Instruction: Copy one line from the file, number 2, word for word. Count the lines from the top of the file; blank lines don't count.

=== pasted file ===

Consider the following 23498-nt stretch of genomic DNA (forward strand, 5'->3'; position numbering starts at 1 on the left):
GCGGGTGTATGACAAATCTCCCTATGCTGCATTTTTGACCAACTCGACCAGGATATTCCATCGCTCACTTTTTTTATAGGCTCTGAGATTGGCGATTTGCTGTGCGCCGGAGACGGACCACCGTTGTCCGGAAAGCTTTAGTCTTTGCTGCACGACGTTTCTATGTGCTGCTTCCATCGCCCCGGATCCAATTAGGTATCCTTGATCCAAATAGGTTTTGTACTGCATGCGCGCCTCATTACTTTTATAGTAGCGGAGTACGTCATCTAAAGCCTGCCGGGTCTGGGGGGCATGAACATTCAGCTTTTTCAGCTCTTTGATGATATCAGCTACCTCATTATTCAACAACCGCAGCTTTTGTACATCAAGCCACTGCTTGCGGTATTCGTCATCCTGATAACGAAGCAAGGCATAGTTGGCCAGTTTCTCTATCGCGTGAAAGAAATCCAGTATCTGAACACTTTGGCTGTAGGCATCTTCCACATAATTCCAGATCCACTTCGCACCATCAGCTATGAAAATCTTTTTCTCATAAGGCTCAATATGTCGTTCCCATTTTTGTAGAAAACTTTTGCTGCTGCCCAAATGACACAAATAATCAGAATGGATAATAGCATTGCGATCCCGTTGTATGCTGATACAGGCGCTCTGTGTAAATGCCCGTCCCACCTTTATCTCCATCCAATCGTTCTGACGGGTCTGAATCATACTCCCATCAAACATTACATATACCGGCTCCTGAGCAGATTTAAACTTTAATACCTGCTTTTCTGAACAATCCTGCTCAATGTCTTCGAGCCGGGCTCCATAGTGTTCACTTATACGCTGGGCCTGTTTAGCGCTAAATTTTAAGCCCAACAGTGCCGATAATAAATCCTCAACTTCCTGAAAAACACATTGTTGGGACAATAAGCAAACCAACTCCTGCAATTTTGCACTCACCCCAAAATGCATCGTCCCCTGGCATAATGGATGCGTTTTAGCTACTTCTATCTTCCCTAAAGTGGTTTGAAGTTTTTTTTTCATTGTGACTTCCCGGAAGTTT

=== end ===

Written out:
GCGGGTGTATGACAAATCTCCCTATGCTGCATTTTTGACCAACTCGACCAGGATATTCCATCGCTCACTTTTTTTATAGGCTCTGAGATTGGCGATTTGCTGTGCGCCGGAGACGGACCACCGTTGTCCGGAAAGCTTTAGTCTTTGCTGCACGACGTTTCTATGTGCTGCTTCCATCGCCCCGGATCCAATTAGGTATCCTTGATCCAAATAGGTTTTGTACTGCATGCGCGCCTCATTACTTTTATAGTAGCGGAGTACGTCATCTAAAGCCTGCCGGGTCTGGGGGGCATGAACATTCAGCTTTTTCAGCTCTTTGATGATATCAGCTACCTCATTATTCAACAACCGCAGCTTTTGTACATCAAGCCACTGCTTGCGGTATTCGTCATCCTGATAACGAAGCAAGGCATAGTTGGCCAGTTTCTCTATCGCGTGAAAGAAATCCAGTATCTGAACACTTTGGCTGTAGGCATCTTCCACATAATTCCAGATCCACTTCGCACCATCAGCTATGAAAATCTTTTTCTCATAAGGCTCAATATGTCGTTCCCATTTTTGTAGAAAACTTTTGCTGCTGCCCAAATGACACAAATAATCAGAATGGATAATAGCATTGCGATCCCGTTGTATGCTGATACAGGCGCTCTGTGTAAATGCCCGTCCCACCTTTATCTCCATCCAATCGTTCTGACGGGTCTGAATCATACTCCCATCAAACATTACATATACCGGCTCCTGAGCAGATTTAAACTTTAATACCTGCTTTTCTGAACAATCCTGCTCAATGTCTTCGAGCCGGGCTCCATAGTGTTCACTTATACGCTGGGCCTGTTTAGCGCTAAATTTTAAGCCCAACAGTGCCGATAATAAATCCTCAACTTCCTGAAAAACACATTGTTGGGACAATAAGCAAACCAACTCCTGCAATTTTGCACTCACCCCAAAATGCATCGTCCCCTGGCATAATGGATGCGTTTTAGCTACTTCTATCTTCCCTAAAGTGGTTTGAAGTTTTTTTTTCATTGTGACTTCCCGGAAGTTT